I got on the plane in Denver, Colorado at 4:30PM, got off in Reykjavik, Iceland At 6:00AM, back on at 6:30, and then off the plane in Frankfurt, Germany at 1pm. We gathered our things and went down down down into the train station beneath the airport, where the only relief from the heat is the trains rushing by.

After being in a hot, crowded train for about fifteen minutes, we made it to the square where we were meeting our contact. We walk up from the station into a huge outdoor shopping center complete with McDonald’s and Starbucks. We got the boys a soda which they were very much confused over (they use less sugar in Germany), and then we went our separate ways. My God family to their apartment, and me to my room.

Another train later I found myself walking up four flights (not including the landing) and confronted with a smiling German face. He explained that I was to live in the attic room, which is a nice little room with a comfy bed, three tables, a dresser, and a water heater for tea and coffee. There is no air conditioning, but I assured him that my time in Sutton Hall had prepared me for that.

Back on the street minutes later I was led to a coffee shop called Awake where I was to meet my God family again later. My guide said goodbye to me then and I was left alone in the city of Frankfurt.

As I walked back to my room I begin to get a little nervous. I have never lived on my own before. I’ve never had to pay for rent, or buy groceries, or navigate a foreign city, let alone one where I don’t speak the predominant language. But I got back fine and I dragged my sleep deprived body (I hadn’t slept on either plane) up the four flights. After the day of traveling I was very excited to be able to crawl into the shower and just be clean. After which I proceeded to take a half an hour nap.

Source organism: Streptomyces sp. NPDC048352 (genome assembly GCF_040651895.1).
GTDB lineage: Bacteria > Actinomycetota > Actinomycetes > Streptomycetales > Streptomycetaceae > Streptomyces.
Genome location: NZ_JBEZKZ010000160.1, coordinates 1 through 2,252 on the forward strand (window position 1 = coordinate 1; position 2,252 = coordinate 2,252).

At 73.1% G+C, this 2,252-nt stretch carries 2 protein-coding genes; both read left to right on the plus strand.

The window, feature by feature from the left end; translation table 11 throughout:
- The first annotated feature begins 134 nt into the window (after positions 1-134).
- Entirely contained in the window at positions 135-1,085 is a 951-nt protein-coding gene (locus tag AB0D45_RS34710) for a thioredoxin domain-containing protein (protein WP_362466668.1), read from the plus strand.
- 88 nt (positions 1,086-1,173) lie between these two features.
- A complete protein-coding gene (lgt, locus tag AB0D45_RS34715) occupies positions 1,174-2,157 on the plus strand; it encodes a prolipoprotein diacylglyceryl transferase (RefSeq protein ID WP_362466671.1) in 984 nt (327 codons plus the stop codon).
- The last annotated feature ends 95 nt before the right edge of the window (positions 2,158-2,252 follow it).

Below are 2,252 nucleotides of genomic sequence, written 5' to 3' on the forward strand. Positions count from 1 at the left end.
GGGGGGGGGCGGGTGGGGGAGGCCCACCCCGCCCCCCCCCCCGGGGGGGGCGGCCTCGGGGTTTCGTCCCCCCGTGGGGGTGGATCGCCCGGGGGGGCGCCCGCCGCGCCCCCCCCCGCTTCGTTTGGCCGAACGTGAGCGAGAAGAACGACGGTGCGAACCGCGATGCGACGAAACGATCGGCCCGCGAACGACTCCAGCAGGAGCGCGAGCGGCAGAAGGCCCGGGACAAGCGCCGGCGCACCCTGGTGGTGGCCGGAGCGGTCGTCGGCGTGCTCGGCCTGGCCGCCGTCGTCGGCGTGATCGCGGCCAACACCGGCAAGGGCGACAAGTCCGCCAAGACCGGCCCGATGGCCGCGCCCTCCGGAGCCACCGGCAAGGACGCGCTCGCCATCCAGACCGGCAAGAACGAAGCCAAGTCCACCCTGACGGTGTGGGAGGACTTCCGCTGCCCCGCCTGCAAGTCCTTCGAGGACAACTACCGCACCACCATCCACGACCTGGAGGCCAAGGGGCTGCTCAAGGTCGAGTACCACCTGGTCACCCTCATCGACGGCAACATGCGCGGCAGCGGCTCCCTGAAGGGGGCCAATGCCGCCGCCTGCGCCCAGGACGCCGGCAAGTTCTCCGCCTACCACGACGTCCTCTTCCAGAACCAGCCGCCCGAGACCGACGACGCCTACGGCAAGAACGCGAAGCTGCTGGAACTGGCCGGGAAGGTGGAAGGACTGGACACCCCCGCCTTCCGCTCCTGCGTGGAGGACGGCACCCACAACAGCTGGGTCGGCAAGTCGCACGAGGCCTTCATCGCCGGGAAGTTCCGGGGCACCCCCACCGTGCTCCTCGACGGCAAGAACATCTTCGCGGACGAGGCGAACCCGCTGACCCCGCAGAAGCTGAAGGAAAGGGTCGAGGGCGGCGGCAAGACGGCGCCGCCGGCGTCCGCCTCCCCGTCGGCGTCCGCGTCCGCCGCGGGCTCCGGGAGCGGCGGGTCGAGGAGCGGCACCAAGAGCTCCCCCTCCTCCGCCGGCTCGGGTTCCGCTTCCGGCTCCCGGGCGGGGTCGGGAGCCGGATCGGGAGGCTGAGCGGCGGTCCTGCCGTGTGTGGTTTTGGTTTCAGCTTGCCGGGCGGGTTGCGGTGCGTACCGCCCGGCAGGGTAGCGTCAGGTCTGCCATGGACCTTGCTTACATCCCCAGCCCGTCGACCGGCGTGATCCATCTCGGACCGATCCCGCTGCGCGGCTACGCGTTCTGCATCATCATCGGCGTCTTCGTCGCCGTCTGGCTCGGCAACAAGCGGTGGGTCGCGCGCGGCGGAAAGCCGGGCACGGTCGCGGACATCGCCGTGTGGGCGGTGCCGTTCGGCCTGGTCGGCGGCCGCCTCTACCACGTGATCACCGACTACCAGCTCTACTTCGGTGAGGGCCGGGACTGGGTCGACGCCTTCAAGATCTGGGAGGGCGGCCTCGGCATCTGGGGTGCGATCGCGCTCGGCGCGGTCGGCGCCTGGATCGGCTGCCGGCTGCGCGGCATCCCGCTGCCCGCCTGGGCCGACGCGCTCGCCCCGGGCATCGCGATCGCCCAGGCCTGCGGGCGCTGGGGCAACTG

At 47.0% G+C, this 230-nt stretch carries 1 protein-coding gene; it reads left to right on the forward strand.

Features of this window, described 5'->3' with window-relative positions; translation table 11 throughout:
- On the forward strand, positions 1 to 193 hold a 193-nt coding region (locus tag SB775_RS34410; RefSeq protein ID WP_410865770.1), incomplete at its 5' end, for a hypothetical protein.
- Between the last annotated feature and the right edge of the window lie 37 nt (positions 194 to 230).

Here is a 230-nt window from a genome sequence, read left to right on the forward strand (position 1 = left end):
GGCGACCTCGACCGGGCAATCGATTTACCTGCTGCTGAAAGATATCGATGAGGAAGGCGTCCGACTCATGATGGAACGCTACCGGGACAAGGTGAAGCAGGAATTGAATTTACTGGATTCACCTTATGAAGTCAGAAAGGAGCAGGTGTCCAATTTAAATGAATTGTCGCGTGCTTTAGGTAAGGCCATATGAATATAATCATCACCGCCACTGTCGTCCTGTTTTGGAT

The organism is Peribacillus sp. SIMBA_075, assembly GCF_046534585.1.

I awoke, got ready, walked back down to the cafe and met my God father who told me, quite understandably, that the boys had passed out and were happily sleeping as we spoke. I then spent my evening sitting outside and talking to new friends.

I met a girl named Hannah who is part of a church group that sometimes does church services at the coffee shop. She told us about her upcoming trip to Africa to do some outreach, and about how her church has been moving in Germany. Hannah told us that at a certain point her church realized that people weren’t coming to church buildings anymore (sound familiar?) she said that they realized they couldn’t just have a church and expected people to show up, they had to go where the people were. So they started having small services all over in different towns and cities at coffee shops, hospitals, movie theaters, anywhere they could one a venue and people who needed to hear about God. They opened up the floor to hear from the attendees what they wanted to see done in the world. If someone had a heart for prostitues, they set up an outreach group, if someone wanted to reach the elderly, they set up a coffee outreach. And not only dos the members of the church start mobilizing, they opened it up to non believers who wanted to work on a social project. In this way they have been able to reach not only those they are serving, but those they are serving with. They even opened their mission trips up to secular participants which I think is revolutionary in our age of religious exclusion. It was amazing to hear how God has been moving in Getmany and I heard a lot of things I can’t wait to take back to America and maybe shake things up a little. Hannah told the story of the 101 year old woman who had come to Christ last month. Who says it’s ever too late to except the love and mercy of Jesus Christ?